FILE PHOTO

Payton Taylor of the Vero Beach High School golf team which competed in the state championship tournament this fall. Non-seniors played big roles as well, with sophomore defensive back Will Dawkins leading the team in interceptions with four and starting junior cornerbacks Sean Paul and Dravious Wright combining for three interceptions (and several bone-jarring tackles). Junior linebacker Cole Ripple led the Fighting Indians in tackles this year, racking up just over 100. Golf The boys’ team made it to the state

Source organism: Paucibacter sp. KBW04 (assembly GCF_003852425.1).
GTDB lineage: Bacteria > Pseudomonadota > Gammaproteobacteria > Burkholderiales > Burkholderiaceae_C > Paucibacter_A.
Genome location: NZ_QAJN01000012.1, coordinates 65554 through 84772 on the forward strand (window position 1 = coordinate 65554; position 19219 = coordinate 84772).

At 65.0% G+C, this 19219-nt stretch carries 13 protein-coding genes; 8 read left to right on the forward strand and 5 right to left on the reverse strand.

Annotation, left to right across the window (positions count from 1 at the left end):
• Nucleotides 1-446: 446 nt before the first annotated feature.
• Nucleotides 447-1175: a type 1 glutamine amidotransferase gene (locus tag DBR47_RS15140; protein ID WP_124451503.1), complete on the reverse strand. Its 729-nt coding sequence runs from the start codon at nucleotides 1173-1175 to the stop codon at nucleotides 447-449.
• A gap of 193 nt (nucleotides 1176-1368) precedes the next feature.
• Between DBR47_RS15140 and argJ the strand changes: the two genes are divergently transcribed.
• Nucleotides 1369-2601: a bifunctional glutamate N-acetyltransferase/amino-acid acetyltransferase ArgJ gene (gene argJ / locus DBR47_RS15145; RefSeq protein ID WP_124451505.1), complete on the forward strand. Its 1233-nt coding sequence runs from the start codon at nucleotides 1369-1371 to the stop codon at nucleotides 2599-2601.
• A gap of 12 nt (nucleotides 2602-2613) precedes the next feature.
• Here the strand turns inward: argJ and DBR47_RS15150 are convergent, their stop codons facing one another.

tournament, where it tied for seventh, 25 strokes back of state champs Bradenton-Lakewood Ranch at the Mission Inn Resort and Club. Freshman Jake Leffew tied for 17th with a two-day score of 156, just three strokes behind the state’s top-finishing freshman, Davenport-Ride Community’s Sam Horsfield (ninth overall). Junior Fredrik Gustafsson shot back-to-back scores of 80 to finish at 160, sophomore Payton Taylor shot